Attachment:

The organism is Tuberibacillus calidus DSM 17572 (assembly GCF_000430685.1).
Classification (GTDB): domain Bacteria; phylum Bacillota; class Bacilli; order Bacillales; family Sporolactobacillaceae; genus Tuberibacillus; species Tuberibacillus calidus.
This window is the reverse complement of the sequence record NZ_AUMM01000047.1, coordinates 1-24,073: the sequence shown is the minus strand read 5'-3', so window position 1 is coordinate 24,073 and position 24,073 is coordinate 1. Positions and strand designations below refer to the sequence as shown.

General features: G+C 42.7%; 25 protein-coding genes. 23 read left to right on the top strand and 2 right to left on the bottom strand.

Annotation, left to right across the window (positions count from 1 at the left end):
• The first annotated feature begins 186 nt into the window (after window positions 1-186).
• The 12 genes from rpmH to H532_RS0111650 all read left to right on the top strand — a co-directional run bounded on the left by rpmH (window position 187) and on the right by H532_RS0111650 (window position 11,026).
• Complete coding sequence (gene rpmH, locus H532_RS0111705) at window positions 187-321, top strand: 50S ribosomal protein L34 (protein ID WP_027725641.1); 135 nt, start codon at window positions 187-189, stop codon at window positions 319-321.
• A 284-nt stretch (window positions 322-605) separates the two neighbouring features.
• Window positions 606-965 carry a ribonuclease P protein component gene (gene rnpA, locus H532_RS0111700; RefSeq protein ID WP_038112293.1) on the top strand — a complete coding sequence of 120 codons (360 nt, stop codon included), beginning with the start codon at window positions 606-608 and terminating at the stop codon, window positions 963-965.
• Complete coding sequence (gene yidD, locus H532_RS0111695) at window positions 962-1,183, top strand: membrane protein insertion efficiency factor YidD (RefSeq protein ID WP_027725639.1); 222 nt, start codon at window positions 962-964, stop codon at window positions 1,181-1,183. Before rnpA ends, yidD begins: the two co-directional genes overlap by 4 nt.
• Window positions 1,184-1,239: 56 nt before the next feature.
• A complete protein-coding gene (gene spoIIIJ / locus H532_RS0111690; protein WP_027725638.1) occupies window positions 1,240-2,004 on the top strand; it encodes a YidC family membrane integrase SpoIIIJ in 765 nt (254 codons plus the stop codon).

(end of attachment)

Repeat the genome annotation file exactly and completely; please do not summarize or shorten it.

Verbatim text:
The organism is Tuberibacillus calidus DSM 17572 (assembly GCF_000430685.1).
Classification (GTDB): domain Bacteria; phylum Bacillota; class Bacilli; order Bacillales; family Sporolactobacillaceae; genus Tuberibacillus; species Tuberibacillus calidus.
This window is the reverse complement of the sequence record NZ_AUMM01000047.1, coordinates 1-24,073: the sequence shown is the minus strand read 5'-3', so window position 1 is coordinate 24,073 and position 24,073 is coordinate 1. Positions and strand designations below refer to the sequence as shown.

General features: G+C 42.7%; 25 protein-coding genes. 23 read left to right on the top strand and 2 right to left on the bottom strand.

Annotation, left to right across the window (positions count from 1 at the left end):
• The first annotated feature begins 186 nt into the window (after window positions 1-186).
• The 12 genes from rpmH to H532_RS0111650 all read left to right on the top strand — a co-directional run bounded on the left by rpmH (window position 187) and on the right by H532_RS0111650 (window position 11,026).
• Complete coding sequence (gene rpmH, locus H532_RS0111705) at window positions 187-321, top strand: 50S ribosomal protein L34 (protein ID WP_027725641.1); 135 nt, start codon at window positions 187-189, stop codon at window positions 319-321.
• A 284-nt stretch (window positions 322-605) separates the two neighbouring features.
• Window positions 606-965 carry a ribonuclease P protein component gene (gene rnpA, locus H532_RS0111700; RefSeq protein ID WP_038112293.1) on the top strand — a complete coding sequence of 120 codons (360 nt, stop codon included), beginning with the start codon at window positions 606-608 and terminating at the stop codon, window positions 963-965.
• Complete coding sequence (gene yidD, locus H532_RS0111695) at window positions 962-1,183, top strand: membrane protein insertion efficiency factor YidD (RefSeq protein ID WP_027725639.1); 222 nt, start codon at window positions 962-964, stop codon at window positions 1,181-1,183. Before rnpA ends, yidD begins: the two co-directional genes overlap by 4 nt.
• Window positions 1,184-1,239: 56 nt before the next feature.
• A complete protein-coding gene (gene spoIIIJ / locus H532_RS0111690; protein WP_027725638.1) occupies window positions 1,240-2,004 on the top strand; it encodes a YidC family membrane integrase SpoIIIJ in 765 nt (254 codons plus the stop codon).